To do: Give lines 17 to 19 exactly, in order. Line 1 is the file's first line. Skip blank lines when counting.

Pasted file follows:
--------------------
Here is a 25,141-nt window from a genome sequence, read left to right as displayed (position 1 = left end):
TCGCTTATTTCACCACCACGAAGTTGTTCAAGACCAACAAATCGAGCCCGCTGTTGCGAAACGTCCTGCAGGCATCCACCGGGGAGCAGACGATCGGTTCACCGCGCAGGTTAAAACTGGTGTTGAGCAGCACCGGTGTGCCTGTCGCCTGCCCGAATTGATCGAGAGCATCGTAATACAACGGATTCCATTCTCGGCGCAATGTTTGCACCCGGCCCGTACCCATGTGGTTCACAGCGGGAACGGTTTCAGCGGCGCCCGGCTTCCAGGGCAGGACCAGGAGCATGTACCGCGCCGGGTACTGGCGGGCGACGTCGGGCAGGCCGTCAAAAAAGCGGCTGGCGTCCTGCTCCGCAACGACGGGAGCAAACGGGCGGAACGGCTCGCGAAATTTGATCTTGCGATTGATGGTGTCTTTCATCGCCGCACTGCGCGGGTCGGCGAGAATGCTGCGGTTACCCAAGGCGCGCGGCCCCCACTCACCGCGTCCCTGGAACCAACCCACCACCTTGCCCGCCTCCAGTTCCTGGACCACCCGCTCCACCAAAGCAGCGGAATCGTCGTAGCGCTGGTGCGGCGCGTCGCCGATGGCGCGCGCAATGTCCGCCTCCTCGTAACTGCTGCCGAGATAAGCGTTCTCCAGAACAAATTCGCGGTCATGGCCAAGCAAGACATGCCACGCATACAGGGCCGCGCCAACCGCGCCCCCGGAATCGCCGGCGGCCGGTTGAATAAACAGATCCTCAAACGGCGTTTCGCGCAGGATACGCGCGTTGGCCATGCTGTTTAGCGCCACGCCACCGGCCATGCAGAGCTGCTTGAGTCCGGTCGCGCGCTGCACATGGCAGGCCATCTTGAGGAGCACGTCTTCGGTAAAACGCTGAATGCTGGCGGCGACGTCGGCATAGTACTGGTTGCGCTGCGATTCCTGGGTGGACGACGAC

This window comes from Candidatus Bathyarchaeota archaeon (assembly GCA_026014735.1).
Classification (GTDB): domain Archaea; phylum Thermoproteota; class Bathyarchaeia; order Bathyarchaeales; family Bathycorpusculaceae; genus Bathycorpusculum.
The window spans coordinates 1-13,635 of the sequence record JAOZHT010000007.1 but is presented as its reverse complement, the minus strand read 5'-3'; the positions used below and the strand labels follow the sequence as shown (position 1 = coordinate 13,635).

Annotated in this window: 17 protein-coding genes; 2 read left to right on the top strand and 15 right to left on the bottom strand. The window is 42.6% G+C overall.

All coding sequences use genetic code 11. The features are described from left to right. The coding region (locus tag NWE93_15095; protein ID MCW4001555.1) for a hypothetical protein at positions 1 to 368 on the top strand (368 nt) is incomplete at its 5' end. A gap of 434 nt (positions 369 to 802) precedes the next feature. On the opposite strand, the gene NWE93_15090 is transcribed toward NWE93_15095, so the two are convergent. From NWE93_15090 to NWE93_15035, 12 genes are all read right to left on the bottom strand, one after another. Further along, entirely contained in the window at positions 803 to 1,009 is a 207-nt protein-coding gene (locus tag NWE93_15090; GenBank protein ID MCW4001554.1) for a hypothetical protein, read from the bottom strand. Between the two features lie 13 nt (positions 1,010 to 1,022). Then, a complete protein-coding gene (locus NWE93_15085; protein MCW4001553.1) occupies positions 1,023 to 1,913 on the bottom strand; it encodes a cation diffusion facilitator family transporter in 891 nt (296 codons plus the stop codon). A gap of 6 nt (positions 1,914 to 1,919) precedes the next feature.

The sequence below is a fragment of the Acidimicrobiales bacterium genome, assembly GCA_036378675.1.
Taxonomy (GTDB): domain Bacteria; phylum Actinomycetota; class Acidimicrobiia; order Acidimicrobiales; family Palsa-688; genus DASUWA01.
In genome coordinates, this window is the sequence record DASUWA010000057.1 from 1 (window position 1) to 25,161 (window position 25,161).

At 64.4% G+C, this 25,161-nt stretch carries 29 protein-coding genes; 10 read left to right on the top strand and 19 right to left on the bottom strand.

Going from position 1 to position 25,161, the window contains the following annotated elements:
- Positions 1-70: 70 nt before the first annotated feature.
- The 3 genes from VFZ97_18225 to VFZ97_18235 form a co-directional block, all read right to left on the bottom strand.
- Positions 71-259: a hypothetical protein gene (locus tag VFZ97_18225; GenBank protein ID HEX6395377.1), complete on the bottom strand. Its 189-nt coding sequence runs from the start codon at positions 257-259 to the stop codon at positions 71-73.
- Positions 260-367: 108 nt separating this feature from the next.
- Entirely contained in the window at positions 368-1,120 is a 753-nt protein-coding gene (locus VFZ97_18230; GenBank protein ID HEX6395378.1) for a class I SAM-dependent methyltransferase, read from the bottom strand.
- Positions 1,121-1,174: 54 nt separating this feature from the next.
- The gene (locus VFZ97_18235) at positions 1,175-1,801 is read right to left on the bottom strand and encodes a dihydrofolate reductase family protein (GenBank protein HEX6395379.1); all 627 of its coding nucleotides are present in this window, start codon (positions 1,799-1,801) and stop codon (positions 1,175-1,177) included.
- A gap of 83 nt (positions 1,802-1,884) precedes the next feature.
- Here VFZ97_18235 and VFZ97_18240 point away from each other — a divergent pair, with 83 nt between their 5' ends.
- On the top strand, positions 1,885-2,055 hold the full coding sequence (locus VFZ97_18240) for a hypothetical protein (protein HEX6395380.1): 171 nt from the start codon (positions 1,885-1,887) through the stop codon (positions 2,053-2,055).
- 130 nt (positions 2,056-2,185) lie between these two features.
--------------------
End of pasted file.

- Entirely contained in the window at positions 368-1,120 is a 753-nt protein-coding gene (locus VFZ97_18230; GenBank protein ID HEX6395378.1) for a class I SAM-dependent methyltransferase, read from the bottom strand.
- Positions 1,121-1,174: 54 nt separating this feature from the next.
- The gene (locus VFZ97_18235) at positions 1,175-1,801 is read right to left on the bottom strand and encodes a dihydrofolate reductase family protein (GenBank protein HEX6395379.1); all 627 of its coding nucleotides are present in this window, start codon (positions 1,799-1,801) and stop codon (positions 1,175-1,177) included.